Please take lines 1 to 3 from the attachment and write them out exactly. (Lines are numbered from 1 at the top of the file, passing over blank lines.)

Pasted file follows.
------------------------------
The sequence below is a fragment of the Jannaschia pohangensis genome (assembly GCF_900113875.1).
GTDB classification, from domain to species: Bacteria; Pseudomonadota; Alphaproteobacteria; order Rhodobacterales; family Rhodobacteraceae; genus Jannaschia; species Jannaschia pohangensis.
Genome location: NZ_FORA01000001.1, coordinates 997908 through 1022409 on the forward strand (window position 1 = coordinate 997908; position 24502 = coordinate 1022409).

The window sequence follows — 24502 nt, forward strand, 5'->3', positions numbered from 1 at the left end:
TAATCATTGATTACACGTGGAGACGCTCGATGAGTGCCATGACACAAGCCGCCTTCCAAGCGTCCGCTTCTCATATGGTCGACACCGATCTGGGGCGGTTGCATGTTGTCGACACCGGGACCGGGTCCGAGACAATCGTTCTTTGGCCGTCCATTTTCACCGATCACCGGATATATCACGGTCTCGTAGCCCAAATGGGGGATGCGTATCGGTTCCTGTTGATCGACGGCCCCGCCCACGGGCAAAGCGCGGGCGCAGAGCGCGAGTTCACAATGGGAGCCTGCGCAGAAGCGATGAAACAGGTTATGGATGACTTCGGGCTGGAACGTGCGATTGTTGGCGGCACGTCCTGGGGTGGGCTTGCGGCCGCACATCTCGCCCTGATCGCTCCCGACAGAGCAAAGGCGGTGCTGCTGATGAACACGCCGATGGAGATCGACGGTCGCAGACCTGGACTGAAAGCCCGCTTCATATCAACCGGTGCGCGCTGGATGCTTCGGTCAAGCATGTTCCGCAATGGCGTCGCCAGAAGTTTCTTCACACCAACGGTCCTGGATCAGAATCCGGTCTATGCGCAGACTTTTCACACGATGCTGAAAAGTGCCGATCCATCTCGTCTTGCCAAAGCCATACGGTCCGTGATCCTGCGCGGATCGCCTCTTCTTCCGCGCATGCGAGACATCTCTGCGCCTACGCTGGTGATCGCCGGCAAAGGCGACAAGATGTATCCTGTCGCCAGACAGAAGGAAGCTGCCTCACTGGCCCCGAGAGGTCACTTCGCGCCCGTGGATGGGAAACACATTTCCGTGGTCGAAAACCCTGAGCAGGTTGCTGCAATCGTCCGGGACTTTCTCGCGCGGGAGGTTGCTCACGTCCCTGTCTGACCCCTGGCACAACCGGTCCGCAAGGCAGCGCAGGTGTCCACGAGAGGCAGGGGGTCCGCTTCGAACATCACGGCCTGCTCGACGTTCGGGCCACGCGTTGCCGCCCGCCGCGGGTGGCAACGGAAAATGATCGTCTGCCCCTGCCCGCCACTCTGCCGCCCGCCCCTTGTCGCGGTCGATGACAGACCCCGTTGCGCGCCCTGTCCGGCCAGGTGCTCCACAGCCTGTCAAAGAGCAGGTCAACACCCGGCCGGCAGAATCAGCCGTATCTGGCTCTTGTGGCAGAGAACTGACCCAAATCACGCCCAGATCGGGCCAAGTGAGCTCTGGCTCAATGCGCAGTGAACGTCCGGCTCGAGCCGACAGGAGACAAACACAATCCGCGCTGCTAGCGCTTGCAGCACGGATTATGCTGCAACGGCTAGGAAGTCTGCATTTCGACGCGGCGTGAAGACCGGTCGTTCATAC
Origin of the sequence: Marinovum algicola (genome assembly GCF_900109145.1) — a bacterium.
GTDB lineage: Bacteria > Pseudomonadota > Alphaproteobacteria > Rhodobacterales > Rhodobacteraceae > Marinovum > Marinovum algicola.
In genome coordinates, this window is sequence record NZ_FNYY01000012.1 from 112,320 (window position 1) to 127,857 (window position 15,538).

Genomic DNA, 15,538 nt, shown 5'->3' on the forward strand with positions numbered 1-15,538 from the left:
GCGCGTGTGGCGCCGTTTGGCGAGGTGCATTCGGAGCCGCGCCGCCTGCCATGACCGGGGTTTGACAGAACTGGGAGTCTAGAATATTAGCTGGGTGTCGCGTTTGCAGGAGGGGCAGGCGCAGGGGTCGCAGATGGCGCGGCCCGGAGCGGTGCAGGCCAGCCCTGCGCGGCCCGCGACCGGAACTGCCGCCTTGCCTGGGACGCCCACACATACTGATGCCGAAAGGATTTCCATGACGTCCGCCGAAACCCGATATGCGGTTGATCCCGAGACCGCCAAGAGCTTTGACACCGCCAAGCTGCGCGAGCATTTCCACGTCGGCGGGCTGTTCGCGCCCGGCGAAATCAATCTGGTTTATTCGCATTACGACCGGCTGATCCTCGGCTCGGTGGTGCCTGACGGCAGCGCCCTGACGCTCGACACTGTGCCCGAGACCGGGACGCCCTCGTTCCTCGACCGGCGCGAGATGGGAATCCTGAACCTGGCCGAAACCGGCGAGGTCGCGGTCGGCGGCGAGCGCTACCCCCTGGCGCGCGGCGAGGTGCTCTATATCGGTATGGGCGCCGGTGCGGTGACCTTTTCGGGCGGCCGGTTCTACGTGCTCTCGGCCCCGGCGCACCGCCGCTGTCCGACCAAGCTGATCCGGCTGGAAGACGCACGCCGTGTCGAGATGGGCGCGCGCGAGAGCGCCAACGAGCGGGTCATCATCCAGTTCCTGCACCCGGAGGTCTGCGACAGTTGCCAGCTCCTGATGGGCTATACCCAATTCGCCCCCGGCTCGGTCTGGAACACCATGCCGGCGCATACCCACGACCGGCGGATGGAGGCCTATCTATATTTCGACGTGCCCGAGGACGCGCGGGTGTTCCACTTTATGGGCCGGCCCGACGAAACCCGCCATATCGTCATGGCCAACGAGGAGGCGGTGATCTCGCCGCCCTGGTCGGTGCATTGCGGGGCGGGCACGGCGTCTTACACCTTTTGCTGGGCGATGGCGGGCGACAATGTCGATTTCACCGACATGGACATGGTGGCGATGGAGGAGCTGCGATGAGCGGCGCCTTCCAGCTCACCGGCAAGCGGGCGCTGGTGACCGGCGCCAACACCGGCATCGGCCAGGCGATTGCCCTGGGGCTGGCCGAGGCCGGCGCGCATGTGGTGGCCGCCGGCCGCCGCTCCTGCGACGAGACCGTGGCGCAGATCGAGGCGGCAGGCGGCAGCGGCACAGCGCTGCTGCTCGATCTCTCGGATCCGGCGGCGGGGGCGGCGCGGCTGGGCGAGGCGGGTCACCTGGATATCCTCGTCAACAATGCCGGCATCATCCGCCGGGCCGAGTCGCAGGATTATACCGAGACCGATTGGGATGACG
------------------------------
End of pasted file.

The sequence below is a fragment of the Jannaschia pohangensis genome (assembly GCF_900113875.1).
GTDB classification, from domain to species: Bacteria; Pseudomonadota; Alphaproteobacteria; order Rhodobacterales; family Rhodobacteraceae; genus Jannaschia; species Jannaschia pohangensis.
Genome location: NZ_FORA01000001.1, coordinates 997908 through 1022409 on the forward strand (window position 1 = coordinate 997908; position 24502 = coordinate 1022409).